Pickle eaters take on Porubsky’s at County Fair competition

By Celia Llopis-Jepsen – cjonline.com

Think twice before challenging 15-year-old Alex Bayless to a pickle-eating contest.

On Saturday, the Washburn Rural High School student successfully defended his title as Porubsky’s dill pickle-eating champion at the Shawnee County Fair, making him the two-year winner.

His tips for aspiring speed-eaters eyeing next year’s competition?

“All I did was stuff a bunch in my mouth, chew, swallow and do it again,” said Bayless, who adds that he loved pickles throughout his childhood, and can even polish off a jar of them in a day. “I was always doing that.”

For his efforts, Bayless received a prize of $30.

The second-place winners in the contest, in which 21 children and teenagers competed, were 17-year-old Mitchell Porter and 17-year-old Mariah Ryer, respectively. Competitors had to guzzle down 10 pickle slices as fast as they could.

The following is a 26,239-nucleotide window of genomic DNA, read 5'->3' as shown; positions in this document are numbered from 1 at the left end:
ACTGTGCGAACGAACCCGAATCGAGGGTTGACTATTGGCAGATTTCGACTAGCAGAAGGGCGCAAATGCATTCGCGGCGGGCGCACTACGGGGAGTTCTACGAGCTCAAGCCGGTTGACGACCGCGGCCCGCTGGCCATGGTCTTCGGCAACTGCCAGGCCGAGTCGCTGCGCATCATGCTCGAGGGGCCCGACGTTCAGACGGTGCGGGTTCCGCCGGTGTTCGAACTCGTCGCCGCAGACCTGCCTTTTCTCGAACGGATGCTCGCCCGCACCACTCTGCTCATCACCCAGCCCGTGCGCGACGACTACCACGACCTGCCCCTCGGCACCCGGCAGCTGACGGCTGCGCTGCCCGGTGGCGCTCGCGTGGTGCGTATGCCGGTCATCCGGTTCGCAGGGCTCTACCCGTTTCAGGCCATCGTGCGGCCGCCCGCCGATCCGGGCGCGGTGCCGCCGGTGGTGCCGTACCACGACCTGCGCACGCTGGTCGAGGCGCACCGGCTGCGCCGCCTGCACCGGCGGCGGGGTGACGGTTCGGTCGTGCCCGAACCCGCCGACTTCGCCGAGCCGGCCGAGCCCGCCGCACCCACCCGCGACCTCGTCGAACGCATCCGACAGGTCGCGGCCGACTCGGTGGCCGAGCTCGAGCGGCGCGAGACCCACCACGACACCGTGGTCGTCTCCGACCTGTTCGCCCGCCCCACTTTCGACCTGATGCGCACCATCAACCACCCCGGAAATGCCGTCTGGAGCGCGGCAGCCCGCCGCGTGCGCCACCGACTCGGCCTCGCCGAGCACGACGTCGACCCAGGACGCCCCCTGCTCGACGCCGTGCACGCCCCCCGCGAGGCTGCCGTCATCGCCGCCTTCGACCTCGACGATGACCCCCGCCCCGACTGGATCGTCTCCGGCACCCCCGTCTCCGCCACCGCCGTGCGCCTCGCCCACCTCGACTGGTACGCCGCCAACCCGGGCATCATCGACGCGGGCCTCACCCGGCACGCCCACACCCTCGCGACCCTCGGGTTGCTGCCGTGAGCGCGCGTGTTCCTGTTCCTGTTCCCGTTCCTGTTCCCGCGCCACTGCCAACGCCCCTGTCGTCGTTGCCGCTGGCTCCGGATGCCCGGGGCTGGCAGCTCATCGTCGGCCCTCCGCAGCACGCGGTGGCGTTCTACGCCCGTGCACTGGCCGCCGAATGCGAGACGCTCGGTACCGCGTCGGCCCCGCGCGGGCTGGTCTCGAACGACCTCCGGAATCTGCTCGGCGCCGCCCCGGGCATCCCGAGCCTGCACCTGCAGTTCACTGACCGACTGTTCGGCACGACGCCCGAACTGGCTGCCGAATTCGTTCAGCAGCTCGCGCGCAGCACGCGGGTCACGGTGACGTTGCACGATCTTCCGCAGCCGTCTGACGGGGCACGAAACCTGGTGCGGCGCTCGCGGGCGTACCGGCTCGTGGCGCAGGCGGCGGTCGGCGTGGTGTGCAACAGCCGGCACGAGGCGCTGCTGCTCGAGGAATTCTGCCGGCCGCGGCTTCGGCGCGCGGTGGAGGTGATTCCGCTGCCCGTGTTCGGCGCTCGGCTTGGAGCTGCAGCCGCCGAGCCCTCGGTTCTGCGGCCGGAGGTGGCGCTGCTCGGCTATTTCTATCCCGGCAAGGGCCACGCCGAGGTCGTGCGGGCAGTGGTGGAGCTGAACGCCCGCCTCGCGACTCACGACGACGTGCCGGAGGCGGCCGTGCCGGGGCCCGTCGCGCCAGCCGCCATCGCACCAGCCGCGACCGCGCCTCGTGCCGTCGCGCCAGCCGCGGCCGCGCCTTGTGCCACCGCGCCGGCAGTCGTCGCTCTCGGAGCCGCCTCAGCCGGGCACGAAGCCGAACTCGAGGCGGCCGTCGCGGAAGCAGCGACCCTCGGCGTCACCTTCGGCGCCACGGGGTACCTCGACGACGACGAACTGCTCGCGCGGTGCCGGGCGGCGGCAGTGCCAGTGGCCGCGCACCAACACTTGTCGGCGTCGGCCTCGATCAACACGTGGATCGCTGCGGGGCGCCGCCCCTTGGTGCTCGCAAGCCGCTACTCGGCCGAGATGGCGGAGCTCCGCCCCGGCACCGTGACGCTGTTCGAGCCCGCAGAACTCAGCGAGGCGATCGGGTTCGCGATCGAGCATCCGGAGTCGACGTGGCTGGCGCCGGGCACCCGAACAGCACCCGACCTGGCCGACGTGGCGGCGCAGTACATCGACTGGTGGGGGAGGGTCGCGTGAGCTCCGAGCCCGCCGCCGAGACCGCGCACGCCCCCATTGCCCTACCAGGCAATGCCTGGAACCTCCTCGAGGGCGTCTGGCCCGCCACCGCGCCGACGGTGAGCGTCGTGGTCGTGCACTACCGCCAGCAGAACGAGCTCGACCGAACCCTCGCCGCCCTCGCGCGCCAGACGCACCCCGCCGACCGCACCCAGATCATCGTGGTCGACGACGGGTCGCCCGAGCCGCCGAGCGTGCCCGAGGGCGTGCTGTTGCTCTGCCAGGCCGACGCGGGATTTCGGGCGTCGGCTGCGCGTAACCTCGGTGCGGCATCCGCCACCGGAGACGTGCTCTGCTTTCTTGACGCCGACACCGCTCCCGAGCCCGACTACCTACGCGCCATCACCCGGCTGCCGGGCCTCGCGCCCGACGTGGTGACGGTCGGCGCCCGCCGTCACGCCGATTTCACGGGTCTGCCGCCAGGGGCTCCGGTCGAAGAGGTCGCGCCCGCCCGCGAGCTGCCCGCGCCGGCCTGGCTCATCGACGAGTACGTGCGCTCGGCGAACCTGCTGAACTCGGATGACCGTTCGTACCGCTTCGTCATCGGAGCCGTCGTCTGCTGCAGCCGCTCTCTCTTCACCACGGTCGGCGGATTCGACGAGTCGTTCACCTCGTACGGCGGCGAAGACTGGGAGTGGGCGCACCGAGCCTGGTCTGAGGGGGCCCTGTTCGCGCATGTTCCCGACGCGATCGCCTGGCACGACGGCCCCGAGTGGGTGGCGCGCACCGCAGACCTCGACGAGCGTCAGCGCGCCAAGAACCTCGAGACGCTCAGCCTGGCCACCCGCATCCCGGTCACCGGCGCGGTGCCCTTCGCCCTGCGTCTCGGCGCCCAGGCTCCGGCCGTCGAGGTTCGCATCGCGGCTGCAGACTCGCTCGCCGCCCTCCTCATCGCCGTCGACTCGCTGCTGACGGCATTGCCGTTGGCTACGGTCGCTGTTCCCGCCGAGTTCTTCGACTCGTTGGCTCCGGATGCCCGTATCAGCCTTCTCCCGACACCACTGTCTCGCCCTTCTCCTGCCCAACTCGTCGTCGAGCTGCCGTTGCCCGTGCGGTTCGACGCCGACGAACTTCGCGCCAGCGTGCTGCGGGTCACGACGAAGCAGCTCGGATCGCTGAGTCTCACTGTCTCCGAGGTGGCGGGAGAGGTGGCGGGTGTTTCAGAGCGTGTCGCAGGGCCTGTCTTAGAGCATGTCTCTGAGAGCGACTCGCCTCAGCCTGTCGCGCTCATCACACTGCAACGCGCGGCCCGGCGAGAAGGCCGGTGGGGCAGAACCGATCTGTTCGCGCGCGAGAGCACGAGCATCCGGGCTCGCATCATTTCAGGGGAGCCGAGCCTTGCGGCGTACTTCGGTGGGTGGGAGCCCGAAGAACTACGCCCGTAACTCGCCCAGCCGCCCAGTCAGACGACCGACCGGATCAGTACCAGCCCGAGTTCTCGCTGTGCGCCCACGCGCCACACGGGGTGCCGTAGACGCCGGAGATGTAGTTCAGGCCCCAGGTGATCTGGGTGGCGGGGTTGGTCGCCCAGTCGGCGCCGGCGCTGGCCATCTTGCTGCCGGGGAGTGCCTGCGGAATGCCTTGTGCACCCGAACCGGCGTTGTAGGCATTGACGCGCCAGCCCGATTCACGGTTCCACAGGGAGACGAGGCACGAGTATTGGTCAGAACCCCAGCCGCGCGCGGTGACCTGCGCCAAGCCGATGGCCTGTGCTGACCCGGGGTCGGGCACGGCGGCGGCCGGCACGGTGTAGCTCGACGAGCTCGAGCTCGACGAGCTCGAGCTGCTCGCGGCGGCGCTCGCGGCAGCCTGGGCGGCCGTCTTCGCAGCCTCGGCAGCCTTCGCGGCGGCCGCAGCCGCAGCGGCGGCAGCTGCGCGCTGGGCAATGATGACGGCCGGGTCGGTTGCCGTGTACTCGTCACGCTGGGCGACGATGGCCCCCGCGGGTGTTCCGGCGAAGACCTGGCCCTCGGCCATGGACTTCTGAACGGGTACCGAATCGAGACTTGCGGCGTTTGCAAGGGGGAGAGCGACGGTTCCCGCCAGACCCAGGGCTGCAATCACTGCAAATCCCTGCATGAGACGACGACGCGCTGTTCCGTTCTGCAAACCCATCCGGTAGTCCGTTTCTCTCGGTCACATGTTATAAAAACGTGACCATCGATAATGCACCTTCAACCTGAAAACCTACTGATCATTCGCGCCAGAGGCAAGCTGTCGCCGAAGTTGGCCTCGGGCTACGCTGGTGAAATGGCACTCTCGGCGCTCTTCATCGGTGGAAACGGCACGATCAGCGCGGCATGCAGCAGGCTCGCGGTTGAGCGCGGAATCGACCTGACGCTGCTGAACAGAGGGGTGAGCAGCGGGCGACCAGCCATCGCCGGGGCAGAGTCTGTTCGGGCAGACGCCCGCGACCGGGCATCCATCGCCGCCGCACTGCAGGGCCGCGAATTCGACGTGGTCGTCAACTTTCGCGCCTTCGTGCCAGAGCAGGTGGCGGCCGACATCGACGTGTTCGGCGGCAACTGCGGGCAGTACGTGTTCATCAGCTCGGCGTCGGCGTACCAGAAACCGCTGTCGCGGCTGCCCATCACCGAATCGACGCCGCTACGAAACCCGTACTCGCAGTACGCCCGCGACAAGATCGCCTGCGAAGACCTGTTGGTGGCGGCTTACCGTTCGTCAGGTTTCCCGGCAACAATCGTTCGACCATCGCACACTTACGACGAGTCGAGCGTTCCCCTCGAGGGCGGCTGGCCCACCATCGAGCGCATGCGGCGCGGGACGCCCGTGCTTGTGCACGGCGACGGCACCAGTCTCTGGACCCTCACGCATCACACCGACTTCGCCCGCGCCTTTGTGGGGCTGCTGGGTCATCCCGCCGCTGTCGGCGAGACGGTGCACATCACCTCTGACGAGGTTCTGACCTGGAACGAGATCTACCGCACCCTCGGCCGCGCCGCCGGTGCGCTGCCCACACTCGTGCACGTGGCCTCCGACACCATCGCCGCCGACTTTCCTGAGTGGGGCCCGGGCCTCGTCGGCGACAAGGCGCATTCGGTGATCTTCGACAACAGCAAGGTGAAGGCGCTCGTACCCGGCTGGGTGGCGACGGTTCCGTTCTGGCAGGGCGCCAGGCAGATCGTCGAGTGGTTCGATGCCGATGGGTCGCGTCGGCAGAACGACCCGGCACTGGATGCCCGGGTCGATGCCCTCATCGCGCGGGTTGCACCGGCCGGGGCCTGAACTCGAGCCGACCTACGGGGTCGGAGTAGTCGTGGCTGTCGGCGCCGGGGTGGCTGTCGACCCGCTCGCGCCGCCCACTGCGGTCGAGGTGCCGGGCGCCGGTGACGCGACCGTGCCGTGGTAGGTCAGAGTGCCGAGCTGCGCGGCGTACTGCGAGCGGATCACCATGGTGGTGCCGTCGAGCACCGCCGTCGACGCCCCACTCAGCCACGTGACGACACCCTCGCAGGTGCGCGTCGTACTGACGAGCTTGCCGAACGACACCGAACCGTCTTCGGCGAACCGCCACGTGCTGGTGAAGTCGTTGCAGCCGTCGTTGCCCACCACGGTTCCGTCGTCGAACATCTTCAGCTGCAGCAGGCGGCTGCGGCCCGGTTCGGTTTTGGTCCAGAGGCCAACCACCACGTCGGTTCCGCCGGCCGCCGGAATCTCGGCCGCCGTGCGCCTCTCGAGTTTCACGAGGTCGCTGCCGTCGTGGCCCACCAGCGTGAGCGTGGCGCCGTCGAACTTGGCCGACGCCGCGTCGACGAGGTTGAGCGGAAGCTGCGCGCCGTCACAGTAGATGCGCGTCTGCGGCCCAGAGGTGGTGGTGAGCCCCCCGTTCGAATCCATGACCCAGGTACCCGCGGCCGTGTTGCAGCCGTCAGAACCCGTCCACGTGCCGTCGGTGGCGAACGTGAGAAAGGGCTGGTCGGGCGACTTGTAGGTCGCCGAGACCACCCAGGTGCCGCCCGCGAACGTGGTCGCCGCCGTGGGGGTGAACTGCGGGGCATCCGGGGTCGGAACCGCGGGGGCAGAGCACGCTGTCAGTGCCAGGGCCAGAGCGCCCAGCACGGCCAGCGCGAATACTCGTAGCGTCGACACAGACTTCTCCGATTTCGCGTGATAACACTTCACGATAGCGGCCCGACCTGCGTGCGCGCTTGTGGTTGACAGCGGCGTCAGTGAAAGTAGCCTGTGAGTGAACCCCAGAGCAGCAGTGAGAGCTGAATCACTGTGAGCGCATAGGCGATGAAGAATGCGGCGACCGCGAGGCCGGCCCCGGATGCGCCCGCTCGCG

Though Bayless enjoyed the dill pickles, he doesn’t sound too enthusiastic about participating someday in the 18-and-above competition.

“I’m not a big fan of hot things,” he said.

Adults at the annual event take on a Topeka treat known for its bite — Porubsky’s hot pickles. An announcer noted as this year’s nine competitors waited to begin: It’s a challenge that “takes a lot of bravery — and a lot of Pepto-Bismol later.”

This year’s winner was Bobbi Luttjohann, who attends the contest each year with her daughter, who also competes.

The second- and third-place winners were Rachel Osterhaus and Brett Kell, respectively.

“I do like some Porubsky’s pickles — even when it’s not a contest,” said Luttjohann, who has won second and third place in past years.

Her prize this year was $125. Cash prizes for first-, second- and third-place winners were donated by Sommerset Hall Cafe in Dover and Brown Chevy and Buick in Wamego. The pickles were donated, of course, by Porubsky’s Deli and Tavern at 508 N.E. Sardou in North Topeka, open since 1947.

The trick to making it through the hot pickle competition, said Luttjohann and others at the event, is downing the slices with enough speed to minimize the inevitable pain.

“Eat them as fast as you can,” she said, “because that way the burning is over quicker. And just try not to throw them back up.”

That sounds like a bit of a pickle. And yes, Luttjohann says, it does leave you with a burning feeling in your stomach afterward.

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